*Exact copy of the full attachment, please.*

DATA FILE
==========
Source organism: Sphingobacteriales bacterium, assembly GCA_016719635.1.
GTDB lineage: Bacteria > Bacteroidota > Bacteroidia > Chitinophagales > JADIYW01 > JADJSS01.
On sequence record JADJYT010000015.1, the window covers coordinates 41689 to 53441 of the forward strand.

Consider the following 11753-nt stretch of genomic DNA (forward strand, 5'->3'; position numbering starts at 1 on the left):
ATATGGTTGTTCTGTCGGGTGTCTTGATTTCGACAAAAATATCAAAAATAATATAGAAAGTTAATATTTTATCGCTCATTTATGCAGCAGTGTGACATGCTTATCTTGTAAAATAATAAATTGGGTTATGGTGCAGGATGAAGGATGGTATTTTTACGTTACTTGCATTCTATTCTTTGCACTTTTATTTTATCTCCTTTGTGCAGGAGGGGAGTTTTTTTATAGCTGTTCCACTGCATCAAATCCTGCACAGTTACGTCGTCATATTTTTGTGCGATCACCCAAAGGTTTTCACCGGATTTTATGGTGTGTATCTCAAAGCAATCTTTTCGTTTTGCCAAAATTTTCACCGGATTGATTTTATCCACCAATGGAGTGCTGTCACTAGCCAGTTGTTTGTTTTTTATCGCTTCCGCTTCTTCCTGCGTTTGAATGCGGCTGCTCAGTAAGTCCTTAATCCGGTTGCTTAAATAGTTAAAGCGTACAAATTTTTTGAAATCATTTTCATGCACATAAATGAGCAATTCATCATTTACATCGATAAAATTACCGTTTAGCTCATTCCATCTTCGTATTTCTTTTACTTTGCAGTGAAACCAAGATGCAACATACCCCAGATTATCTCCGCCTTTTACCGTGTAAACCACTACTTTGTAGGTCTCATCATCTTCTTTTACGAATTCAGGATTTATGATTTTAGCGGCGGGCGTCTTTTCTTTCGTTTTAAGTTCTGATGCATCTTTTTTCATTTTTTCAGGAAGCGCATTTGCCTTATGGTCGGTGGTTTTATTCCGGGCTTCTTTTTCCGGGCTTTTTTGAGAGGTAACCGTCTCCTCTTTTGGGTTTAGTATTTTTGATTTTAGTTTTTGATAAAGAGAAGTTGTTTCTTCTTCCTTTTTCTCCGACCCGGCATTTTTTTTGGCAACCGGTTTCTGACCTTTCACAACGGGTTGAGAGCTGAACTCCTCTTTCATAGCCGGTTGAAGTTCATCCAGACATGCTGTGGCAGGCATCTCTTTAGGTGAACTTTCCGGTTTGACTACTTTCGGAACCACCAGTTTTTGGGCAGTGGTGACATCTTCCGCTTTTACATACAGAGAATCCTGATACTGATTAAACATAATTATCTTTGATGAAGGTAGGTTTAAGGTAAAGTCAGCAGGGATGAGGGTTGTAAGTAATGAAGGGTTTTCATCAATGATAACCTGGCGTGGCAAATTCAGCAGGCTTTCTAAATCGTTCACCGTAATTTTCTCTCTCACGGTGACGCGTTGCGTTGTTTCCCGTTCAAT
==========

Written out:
Source organism: Sphingobacteriales bacterium, assembly GCA_016719635.1.
GTDB lineage: Bacteria > Bacteroidota > Bacteroidia > Chitinophagales > JADIYW01 > JADJSS01.
On sequence record JADJYT010000015.1, the window covers coordinates 41689 to 53441 of the forward strand.

Consider the following 11753-nt stretch of genomic DNA (forward strand, 5'->3'; position numbering starts at 1 on the left):
ATATGGTTGTTCTGTCGGGTGTCTTGATTTCGACAAAAATATCAAAAATAATATAGAAAGTTAATATTTTATCGCTCATTTATGCAGCAGTGTGACATGCTTATCTTGTAAAATAATAAATTGGGTTATGGTGCAGGATGAAGGATGGTATTTTTACGTTACTTGCATTCTATTCTTTGCACTTTTATTTTATCTCCTTTGTGCAGGAGGGGAGTTTTTTTATAGCTGTTCCACTGCATCAAATCCTGCACAGTTACGTCGTCATATTTTTGTGCGATCACCCAAAGGTTTTCACCGGATTTTATGGTGTGTATCTCAAAGCAATCTTTTCGTTTTGCCAAAATTTTCACCGGATTGATTTTATCCACCAATGGAGTGCTGTCACTAGCCAGTTGTTTGTTTTTTATCGCTTCCGCTTCTTCCTGCGTTTGAATGCGGCTGCTCAGTAAGTCCTTAATCCGGTTGCTTAAATAGTTAAAGCGTACAAATTTTTTGAAATCATTTTCATGCACATAAATGAGCAATTCATCATTTACATCGATAAAATTACCGTTTAGCTCATTCCATCTTCGTATTTCTTTTACTTTGCAGTGAAACCAAGATGCAACATACCCCAGATTATCTCCGCCTTTTACCGTGTAAACCACTACTTTGTAGGTCTCATCATCTTCTTTTACGAATTCAGGATTTATGATTTTAGCGGCGGGCGTCTTTTCTTTCGTTTTAAGTTCTGATGCATCTTTTTTCATTTTTTCAGGAAGCGCATTTGCCTTATGGTCGGTGGTTTTATTCCGGGCTTCTTTTTCCGGGCTTTTTTGAGAGGTAACCGTCTCCTCTTTTGGGTTTAGTATTTTTGATTTTAGTTTTTGATAAAGAGAAGTTGTTTCTTCTTCCTTTTTCTCCGACCCGGCATTTTTTTTGGCAACCGGTTTCTGACCTTTCACAACGGGTTGAGAGCTGAACTCCTCTTTCATAGCCGGTTGAAGTTCATCCAGACATGCTGTGGCAGGCATCTCTTTAGGTGAACTTTCCGGTTTGACTACTTTCGGAACCACCAGTTTTTGGGCAGTGGTGACATCTTCCGCTTTTACATACAGAGAATCCTGATACTGATTAAACATAATTATCTTTGATGAAGGTAGGTTTAAGGTAAAGTCAGCAGGGATGAGGGTTGTAAGTAATGAAGGGTTTTCATCAATGATAACCTGGCGTGGCAAATTCAGCAGGCTTTCTAAATCGTTCACCGTAATTTTCTCTCTCACGGTGACGCGTTGCGTTGTTTCCCGTTCAAT